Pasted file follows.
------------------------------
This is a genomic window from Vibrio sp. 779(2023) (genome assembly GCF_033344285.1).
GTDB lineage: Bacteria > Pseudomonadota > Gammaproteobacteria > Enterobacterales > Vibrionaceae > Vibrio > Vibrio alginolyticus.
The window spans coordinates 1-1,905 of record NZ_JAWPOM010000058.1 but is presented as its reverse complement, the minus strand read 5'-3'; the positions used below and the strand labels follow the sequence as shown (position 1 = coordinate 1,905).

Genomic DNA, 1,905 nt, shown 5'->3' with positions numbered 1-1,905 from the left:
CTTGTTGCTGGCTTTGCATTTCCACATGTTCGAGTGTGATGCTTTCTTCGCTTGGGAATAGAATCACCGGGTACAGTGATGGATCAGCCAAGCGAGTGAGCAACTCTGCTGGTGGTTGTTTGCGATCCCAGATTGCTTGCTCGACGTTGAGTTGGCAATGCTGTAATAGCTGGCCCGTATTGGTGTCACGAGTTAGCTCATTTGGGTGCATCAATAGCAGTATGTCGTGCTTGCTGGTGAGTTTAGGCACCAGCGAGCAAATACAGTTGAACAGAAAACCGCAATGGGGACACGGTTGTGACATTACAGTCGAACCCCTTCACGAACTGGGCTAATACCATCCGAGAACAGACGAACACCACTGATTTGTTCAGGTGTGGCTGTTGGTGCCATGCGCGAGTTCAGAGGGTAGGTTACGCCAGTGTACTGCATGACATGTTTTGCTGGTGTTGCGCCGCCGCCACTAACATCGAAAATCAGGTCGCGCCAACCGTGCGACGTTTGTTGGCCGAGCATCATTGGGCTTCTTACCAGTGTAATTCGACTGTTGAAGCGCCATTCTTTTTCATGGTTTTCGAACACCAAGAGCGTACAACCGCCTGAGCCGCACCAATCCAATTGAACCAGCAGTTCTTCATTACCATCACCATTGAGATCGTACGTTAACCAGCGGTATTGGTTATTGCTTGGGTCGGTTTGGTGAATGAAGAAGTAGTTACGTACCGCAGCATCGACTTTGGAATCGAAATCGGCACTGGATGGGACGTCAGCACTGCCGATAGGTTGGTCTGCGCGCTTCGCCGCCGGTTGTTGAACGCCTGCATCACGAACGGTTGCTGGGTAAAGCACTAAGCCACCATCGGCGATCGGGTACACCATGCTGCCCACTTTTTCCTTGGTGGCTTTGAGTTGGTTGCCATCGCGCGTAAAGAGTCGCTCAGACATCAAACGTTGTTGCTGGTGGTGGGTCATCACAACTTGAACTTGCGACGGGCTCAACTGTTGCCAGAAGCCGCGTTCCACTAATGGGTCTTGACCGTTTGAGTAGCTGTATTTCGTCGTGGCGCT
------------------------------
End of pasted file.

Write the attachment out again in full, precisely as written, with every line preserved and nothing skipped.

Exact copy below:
This is a genomic window from Vibrio sp. 779(2023) (genome assembly GCF_033344285.1).
GTDB lineage: Bacteria > Pseudomonadota > Gammaproteobacteria > Enterobacterales > Vibrionaceae > Vibrio > Vibrio alginolyticus.
The window spans coordinates 1-1,905 of record NZ_JAWPOM010000058.1 but is presented as its reverse complement, the minus strand read 5'-3'; the positions used below and the strand labels follow the sequence as shown (position 1 = coordinate 1,905).

Genomic DNA, 1,905 nt, shown 5'->3' with positions numbered 1-1,905 from the left:
CTTGTTGCTGGCTTTGCATTTCCACATGTTCGAGTGTGATGCTTTCTTCGCTTGGGAATAGAATCACCGGGTACAGTGATGGATCAGCCAAGCGAGTGAGCAACTCTGCTGGTGGTTGTTTGCGATCCCAGATTGCTTGCTCGACGTTGAGTTGGCAATGCTGTAATAGCTGGCCCGTATTGGTGTCACGAGTTAGCTCATTTGGGTGCATCAATAGCAGTATGTCGTGCTTGCTGGTGAGTTTAGGCACCAGCGAGCAAATACAGTTGAACAGAAAACCGCAATGGGGACACGGTTGTGACATTACAGTCGAACCCCTTCACGAACTGGGCTAATACCATCCGAGAACAGACGAACACCACTGATTTGTTCAGGTGTGGCTGTTGGTGCCATGCGCGAGTTCAGAGGGTAGGTTACGCCAGTGTACTGCATGACATGTTTTGCTGGTGTTGCGCCGCCGCCACTAACATCGAAAATCAGGTCGCGCCAACCGTGCGACGTTTGTTGGCCGAGCATCATTGGGCTTCTTACCAGTGTAATTCGACTGTTGAAGCGCCATTCTTTTTCATGGTTTTCGAACACCAAGAGCGTACAACCGCCTGAGCCGCACCAATCCAATTGAACCAGCAGTTCTTCATTACCATCACCATTGAGATCGTACGTTAACCAGCGGTATTGGTTATTGCTTGGGTCGGTTTGGTGAATGAAGAAGTAGTTACGTACCGCAGCATCGACTTTGGAATCGAAATCGGCACTGGATGGGACGTCAGCACTGCCGATAGGTTGGTCTGCGCGCTTCGCCGCCGGTTGTTGAACGCCTGCATCACGAACGGTTGCTGGGTAAAGCACTAAGCCACCATCGGCGATCGGGTACACCATGCTGCCCACTTTTTCCTTGGTGGCTTTGAGTTGGTTGCCATCGCGCGTAAAGAGTCGCTCAGACATCAAACGTTGTTGCTGGTGGTGGGTCATCACAACTTGAACTTGCGACGGGCTCAACTGTTGCCAGAAGCCGCGTTCCACTAATGGGTCTTGACCGTTTGAGTAGCTGTATTTCGTCGTGGCGCT